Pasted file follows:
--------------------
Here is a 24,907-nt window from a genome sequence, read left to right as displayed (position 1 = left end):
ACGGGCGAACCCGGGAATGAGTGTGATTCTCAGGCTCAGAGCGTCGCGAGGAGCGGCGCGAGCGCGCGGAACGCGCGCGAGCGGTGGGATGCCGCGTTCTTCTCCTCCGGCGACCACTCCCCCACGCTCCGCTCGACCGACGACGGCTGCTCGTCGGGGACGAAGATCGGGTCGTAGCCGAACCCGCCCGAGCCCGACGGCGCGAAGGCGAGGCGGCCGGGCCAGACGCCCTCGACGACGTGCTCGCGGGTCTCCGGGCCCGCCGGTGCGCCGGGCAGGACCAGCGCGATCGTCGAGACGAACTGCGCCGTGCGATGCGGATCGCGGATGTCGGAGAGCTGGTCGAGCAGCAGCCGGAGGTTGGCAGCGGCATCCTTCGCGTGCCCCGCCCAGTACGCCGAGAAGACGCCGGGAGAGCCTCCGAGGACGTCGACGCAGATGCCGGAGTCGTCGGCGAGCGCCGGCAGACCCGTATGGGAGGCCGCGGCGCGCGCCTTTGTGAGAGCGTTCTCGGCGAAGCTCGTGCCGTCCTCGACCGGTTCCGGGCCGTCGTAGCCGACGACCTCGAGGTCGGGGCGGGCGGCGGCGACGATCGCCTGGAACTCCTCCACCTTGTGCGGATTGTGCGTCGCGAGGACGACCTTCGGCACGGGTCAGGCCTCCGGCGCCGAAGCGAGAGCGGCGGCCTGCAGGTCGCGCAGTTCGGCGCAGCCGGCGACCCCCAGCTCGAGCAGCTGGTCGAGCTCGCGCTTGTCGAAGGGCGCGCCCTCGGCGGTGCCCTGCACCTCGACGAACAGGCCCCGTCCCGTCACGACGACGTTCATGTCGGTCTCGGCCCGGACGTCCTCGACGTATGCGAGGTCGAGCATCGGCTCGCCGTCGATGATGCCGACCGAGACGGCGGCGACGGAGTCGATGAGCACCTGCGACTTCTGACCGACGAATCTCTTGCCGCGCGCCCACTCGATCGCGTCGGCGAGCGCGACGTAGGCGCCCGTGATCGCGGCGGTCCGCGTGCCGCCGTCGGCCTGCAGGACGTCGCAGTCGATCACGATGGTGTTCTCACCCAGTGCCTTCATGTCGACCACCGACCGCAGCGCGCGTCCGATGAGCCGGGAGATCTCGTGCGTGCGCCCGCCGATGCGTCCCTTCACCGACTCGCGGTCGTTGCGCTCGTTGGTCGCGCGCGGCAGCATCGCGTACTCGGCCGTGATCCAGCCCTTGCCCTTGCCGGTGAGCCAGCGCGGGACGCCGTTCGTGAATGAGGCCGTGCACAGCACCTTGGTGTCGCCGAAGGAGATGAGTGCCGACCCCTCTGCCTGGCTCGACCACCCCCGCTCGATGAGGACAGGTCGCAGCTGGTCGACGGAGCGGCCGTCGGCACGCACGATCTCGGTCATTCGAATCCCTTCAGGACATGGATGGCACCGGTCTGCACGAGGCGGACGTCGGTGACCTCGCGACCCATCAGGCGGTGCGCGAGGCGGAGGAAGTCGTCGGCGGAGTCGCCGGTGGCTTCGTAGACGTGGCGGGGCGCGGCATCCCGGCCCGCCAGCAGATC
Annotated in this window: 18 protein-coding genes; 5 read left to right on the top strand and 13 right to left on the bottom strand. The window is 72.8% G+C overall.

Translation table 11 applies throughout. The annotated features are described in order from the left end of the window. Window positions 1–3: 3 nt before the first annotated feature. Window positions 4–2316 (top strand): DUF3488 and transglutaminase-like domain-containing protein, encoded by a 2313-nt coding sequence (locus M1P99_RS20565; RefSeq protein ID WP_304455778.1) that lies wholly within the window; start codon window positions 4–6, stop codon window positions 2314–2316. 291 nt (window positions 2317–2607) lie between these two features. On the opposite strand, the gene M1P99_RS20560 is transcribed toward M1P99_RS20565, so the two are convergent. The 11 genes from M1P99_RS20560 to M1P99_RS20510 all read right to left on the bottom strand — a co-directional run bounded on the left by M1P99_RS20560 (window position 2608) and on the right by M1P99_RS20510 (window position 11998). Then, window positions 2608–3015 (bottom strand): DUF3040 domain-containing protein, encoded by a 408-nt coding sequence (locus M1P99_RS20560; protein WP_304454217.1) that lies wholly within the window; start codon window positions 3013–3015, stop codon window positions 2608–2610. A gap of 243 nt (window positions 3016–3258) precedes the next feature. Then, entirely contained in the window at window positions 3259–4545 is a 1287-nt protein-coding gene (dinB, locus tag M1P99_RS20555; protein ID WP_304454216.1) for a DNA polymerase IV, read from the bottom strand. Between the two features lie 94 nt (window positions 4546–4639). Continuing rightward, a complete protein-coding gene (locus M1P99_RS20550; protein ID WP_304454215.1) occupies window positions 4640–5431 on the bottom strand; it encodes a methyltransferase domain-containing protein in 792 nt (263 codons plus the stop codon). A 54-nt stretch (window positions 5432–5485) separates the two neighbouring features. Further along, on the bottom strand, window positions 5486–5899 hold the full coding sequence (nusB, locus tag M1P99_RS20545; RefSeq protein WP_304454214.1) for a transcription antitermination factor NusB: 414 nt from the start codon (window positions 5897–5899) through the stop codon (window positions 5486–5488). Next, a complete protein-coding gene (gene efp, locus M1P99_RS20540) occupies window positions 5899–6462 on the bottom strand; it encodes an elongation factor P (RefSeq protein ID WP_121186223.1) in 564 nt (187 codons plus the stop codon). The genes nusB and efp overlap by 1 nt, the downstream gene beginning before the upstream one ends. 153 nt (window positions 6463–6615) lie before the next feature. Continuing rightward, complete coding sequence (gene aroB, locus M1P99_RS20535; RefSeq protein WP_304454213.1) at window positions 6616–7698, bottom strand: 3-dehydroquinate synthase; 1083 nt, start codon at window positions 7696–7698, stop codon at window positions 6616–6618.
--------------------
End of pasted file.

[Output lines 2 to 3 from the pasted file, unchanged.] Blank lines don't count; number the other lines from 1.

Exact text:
ACGGGCGAACCCGGGAATGAGTGTGATTCTCAGGCTCAGAGCGTCGCGAGGAGCGGCGCGAGCGCGCGGAACGCGCGCGAGCGGTGGGATGCCGCGTTCTTCTCCTCCGGCGACCACTCCCCCACGCTCCGCTCGACCGACGACGGCTGCTCGTCGGGGACGAAGATCGGGTCGTAGCCGAACCCGCCCGAGCCCGACGGCGCGAAGGCGAGGCGGCCGGGCCAGACGCCCTCGACGACGTGCTCGCGGGTCTCCGGGCCCGCCGGTGCGCCGGGCAGGACCAGCGCGATCGTCGAGACGAACTGCGCCGTGCGATGCGGATCGCGGATGTCGGAGAGCTGGTCGAGCAGCAGCCGGAGGTTGGCAGCGGCATCCTTCGCGTGCCCCGCCCAGTACGCCGAGAAGACGCCGGGAGAGCCTCCGAGGACGTCGACGCAGATGCCGGAGTCGTCGGCGAGCGCCGGCAGACCCGTATGGGAGGCCGCGGCGCGCGCCTTTGTGAGAGCGTTCTCGGCGAAGCTCGTGCCGTCCTCGACCGGTTCCGGGCCGTCGTAGCCGACGACCTCGAGGTCGGGGCGGGCGGCGGCGACGATCGCCTGGAACTCCTCCACCTTGTGCGGATTGTGCGTCGCGAGGACGACCTTCGGCACGGGTCAGGCCTCCGGCGCCGAAGCGAGAGCGGCGGCCTGCAGGTCGCGCAGTTCGGCGCAGCCGGCGACCCCCAGCTCGAGCAGCTGGTCGAGCTCGCGCTTGTCGAAGGGCGCGCCCTCGGCGGTGCCCTGCACCTCGACGAACAGGCCCCGTCCCGTCACGACGACGTTCATGTCGGTCTCGGCCCGGACGTCCTCGACGTATGCGAGGTCGAGCATCGGCTCGCCGTCGATGATGCCGACCGAGACGGCGGCGACGGAGTCGATGAGCACCTGCGACTTCTGACCGACGAATCTCTTGCCGCGCGCCCACTCGATCGCGTCGGCGAGCGCGACGTAGGCGCCCGTGATCGCGGCGGTCCGCGTGCCGCCGTCGGCCTGCAGGACGTCGCAGTCGATCACGATGGTGTTCTCACCCAGTGCCTTCATGTCGACCACCGACCGCAGCGCGCGTCCGATGAGCCGGGAGATCTCGTGCGTGCGCCCGCCGATGCGTCCCTTCACCGACTCGCGGTCGTTGCGCTCGTTGGTCGCGCGCGGCAGCATCGCGTACTCGGCCGTGATCCAGCCCTTGCCCTTGCCGGTGAGCCAGCGCGGGACGCCGTTCGTGAATGAGGCCGTGCACAGCACCTTGGTGTCGCCGAAGGAGATGAGTGCCGACCCCTCTGCCTGGCTCGACCACCCCCGCTCGATGAGGACAGGTCGCAGCTGGTCGACGGAGCGGCCGTCGGCACGCACGATCTCGGTCATTCGAATCCCTTCAGGACATGGATGGCACCGGTCTGCACGAGGCGGACGTCGGTGACCTCGCGACCCATCAGGCGGTGCGCGAGGCGGAGGAAGTCGTCGGCGGAGTCGCCGGTGGCTTCGTAGACGTGGCGGGGCGCGGCATCCCGGCCCGCCAGCAGATC
Annotated in this window: 18 protein-coding genes; 5 read left to right on the top strand and 13 right to left on the bottom strand. The window is 72.8% G+C overall.